I find it telling that when the shutdown impact is discussed, it is downplayed because of the 800,000 fed employees in the line of fire, about half of whom have been told to stay home because they are “non-essential.” I regularly interview senior execs for positions in my early stage company portfolio, and I can’t remember the last time the guy across the table from me said his main career goal was to become a non-essential employee. Maybe our esteemed leaders could take a hint and realize that government is way too bloated, but that’s also a story for another day.
Back to silly season, which would be “Saturday Night Live” material if it weren’t so sad. Trump used the sound bite “build that wall” during the campaign. Catchy, but clearly a metaphor for securing the border against illegal immigration. It ducked the real issue of what a comprehensive immigration policy should look like, but it did make the point that without border security, nothing else is feasible. That was the correct position. Real border security is comprised of multiple pieces (barriers, intel, border guards, drones, sensors, etc.) in addition to the enforcement of laws against hiring illegal immigrants and better clarity in what is meant by asylum, what the poorly drafted laws really say about catch and release, detention, prosecution, and the stopping of sanctuary cities, among other items. The immigration system has been a mess for decades, and the spat about “wall funding” is a rounding error. If the government were doing its job, it would stop focusing on minutia, get serious about scrapping the whole disastrous system, and design something that makes sense.
It shouldn’t be that hard. First, secure the border by whatever means the experts say is necessary to eliminate illegal immigration. Sure, have a wall as part of it, but do it right. Either we are a sovereign country or we are not, and if the opposition to securing the border does not get on board, it needs to explain exactly what it would accept. Trump is playing PR by stressing that terrorists, criminals, drugs, and gangs are the main reasons to secure the border, but he doesn’t need to gild the lily. Keeping those groups out is fine, but simply defining who we want in and the process for doing so should be enough. That’s what sovereign countries do.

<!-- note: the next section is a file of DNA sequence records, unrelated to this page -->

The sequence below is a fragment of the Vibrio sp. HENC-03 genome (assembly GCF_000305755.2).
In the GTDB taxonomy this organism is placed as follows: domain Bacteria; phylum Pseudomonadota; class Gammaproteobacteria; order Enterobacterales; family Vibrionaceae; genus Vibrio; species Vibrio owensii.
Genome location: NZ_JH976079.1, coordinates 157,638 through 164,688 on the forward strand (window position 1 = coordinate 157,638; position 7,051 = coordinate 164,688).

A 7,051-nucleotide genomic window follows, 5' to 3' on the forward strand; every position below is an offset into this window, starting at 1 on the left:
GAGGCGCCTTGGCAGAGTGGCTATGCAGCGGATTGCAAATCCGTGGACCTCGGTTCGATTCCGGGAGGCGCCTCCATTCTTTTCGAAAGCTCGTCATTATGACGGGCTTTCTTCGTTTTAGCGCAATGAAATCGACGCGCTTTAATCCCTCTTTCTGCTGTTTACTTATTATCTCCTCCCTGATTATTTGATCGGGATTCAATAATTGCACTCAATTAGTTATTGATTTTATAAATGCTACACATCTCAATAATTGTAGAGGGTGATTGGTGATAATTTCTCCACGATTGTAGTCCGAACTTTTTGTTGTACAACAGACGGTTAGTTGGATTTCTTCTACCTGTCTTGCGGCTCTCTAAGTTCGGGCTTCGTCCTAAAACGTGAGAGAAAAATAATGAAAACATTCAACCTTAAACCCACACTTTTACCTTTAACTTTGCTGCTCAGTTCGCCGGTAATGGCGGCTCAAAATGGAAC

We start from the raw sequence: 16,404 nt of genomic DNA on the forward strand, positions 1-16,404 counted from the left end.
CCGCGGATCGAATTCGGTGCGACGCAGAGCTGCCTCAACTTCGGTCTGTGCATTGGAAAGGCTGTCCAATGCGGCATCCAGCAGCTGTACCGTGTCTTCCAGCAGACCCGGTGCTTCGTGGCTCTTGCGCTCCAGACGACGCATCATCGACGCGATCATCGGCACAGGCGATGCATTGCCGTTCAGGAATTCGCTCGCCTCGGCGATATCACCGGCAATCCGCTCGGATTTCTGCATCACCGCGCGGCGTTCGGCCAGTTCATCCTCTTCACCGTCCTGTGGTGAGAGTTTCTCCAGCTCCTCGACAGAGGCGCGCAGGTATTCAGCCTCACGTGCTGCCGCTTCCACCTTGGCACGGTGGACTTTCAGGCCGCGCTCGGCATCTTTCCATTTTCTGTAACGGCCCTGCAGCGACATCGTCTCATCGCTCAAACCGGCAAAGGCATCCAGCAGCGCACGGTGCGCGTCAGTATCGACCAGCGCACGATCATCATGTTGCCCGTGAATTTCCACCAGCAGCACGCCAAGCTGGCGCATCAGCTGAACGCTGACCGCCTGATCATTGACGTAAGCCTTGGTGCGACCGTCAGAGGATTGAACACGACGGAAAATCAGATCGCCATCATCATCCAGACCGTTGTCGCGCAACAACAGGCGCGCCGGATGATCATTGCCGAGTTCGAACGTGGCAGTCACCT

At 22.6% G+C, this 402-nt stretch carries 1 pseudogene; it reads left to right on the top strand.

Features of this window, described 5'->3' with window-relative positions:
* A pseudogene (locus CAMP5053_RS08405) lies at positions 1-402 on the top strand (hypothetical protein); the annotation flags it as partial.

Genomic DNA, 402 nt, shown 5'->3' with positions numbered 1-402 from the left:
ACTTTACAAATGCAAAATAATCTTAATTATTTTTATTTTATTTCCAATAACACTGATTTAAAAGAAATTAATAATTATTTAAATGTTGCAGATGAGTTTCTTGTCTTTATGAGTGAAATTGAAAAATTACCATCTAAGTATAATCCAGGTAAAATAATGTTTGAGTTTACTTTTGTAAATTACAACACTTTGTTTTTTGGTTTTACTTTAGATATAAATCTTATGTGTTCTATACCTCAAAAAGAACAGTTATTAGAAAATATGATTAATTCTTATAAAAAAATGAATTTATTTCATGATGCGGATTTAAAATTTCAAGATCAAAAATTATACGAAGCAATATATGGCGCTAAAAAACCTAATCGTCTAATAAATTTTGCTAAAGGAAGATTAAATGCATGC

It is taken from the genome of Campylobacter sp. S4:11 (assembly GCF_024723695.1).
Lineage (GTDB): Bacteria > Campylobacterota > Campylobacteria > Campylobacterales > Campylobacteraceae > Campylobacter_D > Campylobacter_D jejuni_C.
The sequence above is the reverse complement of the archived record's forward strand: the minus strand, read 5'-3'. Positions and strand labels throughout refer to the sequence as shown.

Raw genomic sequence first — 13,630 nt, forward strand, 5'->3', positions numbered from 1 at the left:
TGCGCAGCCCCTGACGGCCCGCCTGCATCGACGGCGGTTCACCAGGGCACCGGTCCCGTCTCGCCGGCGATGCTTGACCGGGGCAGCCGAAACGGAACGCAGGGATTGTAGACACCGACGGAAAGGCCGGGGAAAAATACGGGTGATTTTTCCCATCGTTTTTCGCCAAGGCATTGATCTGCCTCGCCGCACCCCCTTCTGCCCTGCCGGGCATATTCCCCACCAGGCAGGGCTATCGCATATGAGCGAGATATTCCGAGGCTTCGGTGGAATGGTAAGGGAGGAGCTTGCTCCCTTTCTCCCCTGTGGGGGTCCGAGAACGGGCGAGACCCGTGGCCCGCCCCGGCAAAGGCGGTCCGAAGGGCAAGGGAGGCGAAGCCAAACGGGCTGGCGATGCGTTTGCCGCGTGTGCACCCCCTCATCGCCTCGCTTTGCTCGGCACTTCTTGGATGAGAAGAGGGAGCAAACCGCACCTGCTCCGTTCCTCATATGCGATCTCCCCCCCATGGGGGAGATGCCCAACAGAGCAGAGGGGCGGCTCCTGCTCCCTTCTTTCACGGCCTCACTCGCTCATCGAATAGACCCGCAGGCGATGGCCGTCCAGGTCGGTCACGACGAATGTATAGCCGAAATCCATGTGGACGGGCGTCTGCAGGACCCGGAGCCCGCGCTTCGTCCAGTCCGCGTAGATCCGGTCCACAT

Then redo the process for legal immigration that recognizes the need for seasonal labor and work visas, embraces those who add to society, and makes it prohibitively costly for employers to defy the rules. As an aside, there was a frightening study that came out about a month ago that showed a continued decline in the U.S. fertility rate along with doubts (based on societal trends) that it will recover. If nothing else, that should put in neon lights the need to revise our legal immigration policies to account for this reality.
If those steps can be taken, then we can turn our attention to DACA and the millions of those already in the country illegally. I’ve forever been in favor of dealing with those separately. The DACA kids are here through no fault of their own and were essentially invited by our policies encouraging parents to bring them along. I would find a way to give these kids a path to citizenship. Make the hoops significant, and extend it out for a long time, but find a way. It’s fair. Illegals are another matter. True, they too were essentially “invited” because we looked the other way for decades, but they are adults who deliberately broke the law. We need to balance those considerations and come up with a difficult, lengthy path for those here already to come out of the shadows and, if they meet tough criteria, be granted legal status. Any further path to citizenship would need them to go through the same hoops as new applicants and be sent to the back of the line. That’s also fair.
Confidence in the institutions of government is disappearing, and that’s not a good thing. Our inability to deal with the immigration issue is Exhibit A. Sound bites to the base are not good enough. Nor is the hypocrisy of claiming that walls are immoral and uneconomic when the same folks voted for a bigger wall a few years ago and think the current wall is just fine. This should not be a political game. Dealing with the border is among the few musts of a viable government, and it is far more important than debating the semantics of a “wall” and who gets the blame for a “shutdown”.
Term limits would help, but absent that, we need to deal with what we’ve got.